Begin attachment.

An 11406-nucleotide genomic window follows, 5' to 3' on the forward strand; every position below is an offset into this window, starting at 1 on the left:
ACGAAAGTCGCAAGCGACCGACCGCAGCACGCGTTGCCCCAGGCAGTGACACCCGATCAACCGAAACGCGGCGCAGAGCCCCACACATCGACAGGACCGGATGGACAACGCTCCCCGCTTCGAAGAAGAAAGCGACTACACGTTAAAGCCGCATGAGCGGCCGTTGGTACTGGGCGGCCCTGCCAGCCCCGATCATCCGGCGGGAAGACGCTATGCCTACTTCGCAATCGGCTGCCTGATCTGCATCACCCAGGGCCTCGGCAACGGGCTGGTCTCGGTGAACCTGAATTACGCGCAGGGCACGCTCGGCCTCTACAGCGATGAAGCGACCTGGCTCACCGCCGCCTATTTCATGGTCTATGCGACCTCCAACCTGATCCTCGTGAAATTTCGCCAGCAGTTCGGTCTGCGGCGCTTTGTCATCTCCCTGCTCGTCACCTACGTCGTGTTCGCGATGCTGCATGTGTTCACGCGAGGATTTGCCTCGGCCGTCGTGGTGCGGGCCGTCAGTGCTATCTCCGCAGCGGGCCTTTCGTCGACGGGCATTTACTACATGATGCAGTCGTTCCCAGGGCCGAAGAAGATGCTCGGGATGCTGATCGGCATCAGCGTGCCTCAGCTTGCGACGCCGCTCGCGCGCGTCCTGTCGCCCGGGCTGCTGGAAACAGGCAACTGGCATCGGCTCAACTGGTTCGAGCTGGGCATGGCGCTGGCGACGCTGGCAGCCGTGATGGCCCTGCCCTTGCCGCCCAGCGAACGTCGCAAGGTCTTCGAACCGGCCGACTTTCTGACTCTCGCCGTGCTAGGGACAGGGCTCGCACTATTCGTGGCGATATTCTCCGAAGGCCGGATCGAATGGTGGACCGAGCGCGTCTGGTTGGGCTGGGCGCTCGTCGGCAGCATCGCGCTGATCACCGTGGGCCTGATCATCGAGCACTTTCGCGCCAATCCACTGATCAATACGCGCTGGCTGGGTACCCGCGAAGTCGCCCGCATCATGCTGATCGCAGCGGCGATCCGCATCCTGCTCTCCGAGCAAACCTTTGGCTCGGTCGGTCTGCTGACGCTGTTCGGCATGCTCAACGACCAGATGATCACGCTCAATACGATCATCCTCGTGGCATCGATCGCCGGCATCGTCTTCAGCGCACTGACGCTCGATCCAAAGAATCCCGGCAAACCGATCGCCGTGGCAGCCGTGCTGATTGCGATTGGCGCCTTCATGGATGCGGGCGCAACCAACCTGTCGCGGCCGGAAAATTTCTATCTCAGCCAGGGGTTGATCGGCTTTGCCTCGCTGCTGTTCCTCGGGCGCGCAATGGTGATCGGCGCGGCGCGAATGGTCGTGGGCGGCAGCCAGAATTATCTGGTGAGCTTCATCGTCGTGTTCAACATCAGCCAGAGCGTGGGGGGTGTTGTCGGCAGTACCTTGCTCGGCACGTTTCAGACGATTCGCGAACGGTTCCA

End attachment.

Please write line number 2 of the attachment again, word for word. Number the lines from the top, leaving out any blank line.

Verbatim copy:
ACGAAAGTCGCAAGCGACCGACCGCAGCACGCGTTGCCCCAGGCAGTGACACCCGATCAACCGAAACGCGGCGCAGAGCCCCACACATCGACAGGACCGGATGGACAACGCTCCCCGCTTCGAAGAAGAAAGCGACTACACGTTAAAGCCGCATGAGCGGCCGTTGGTACTGGGCGGCCCTGCCAGCCCCGATCATCCGGCGGGAAGACGCTATGCCTACTTCGCAATCGGCTGCCTGATCTGCATCACCCAGGGCCTCGGCAACGGGCTGGTCTCGGTGAACCTGAATTACGCGCAGGGCACGCTCGGCCTCTACAGCGATGAAGCGACCTGGCTCACCGCCGCCTATTTCATGGTCTATGCGACCTCCAACCTGATCCTCGTGAAATTTCGCCAGCAGTTCGGTCTGCGGCGCTTTGTCATCTCCCTGCTCGTCACCTACGTCGTGTTCGCGATGCTGCATGTGTTCACGCGAGGATTTGCCTCGGCCGTCGTGGTGCGGGCCGTCAGTGCTATCTCCGCAGCGGGCCTTTCGTCGACGGGCATTTACTACATGATGCAGTCGTTCCCAGGGCCGAAGAAGATGCTCGGGATGCTGATCGGCATCAGCGTGCCTCAGCTTGCGACGCCGCTCGCGCGCGTCCTGTCGCCCGGGCTGCTGGAAACAGGCAACTGGCATCGGCTCAACTGGTTCGAGCTGGGCATGGCGCTGGCGACGCTGGCAGCCGTGATGGCCCTGCCCTTGCCGCCCAGCGAACGTCGCAAGGTCTTCGAACCGGCCGACTTTCTGACTCTCGCCGTGCTAGGGACAGGGCTCGCACTATTCGTGGCGATATTCTCCGAAGGCCGGATCGAATGGTGGACCGAGCGCGTCTGGTTGGGCTGGGCGCTCGTCGGCAGCATCGCGCTGATCACCGTGGGCCTGATCATCGAGCACTTTCGCGCCAATCCACTGATCAATACGCGCTGGCTGGGTACCCGCGAAGTCGCCCGCATCATGCTGATCGCAGCGGCGATCCGCATCCTGCTCTCCGAGCAAACCTTTGGCTCGGTCGGTCTGCTGACGCTGTTCGGCATGCTCAACGACCAGATGATCACGCTCAATACGATCATCCTCGTGGCATCGATCGCCGGCATCGTCTTCAGCGCACTGACGCTCGATCCAAAGAATCCCGGCAAACCGATCGCCGTGGCAGCCGTGCTGATTGCGATTGGCGCCTTCATGGATGCGGGCGCAACCAACCTGTCGCGGCCGGAAAATTTCTATCTCAGCCAGGGGTTGATCGGCTTTGCCTCGCTGCTGTTCCTCGGGCGCGCAATGGTGATCGGCGCGGCGCGAATGGTCGTGGGCGGCAGCCAGAATTATCTGGTGAGCTTCATCGTCGTGTTCAACATCAGCCAGAGCGTGGGGGGTGTTGTCGGCAGTACCTTGCTCGGCACGTTTCAGACGATTCGCGAACGGTTCCA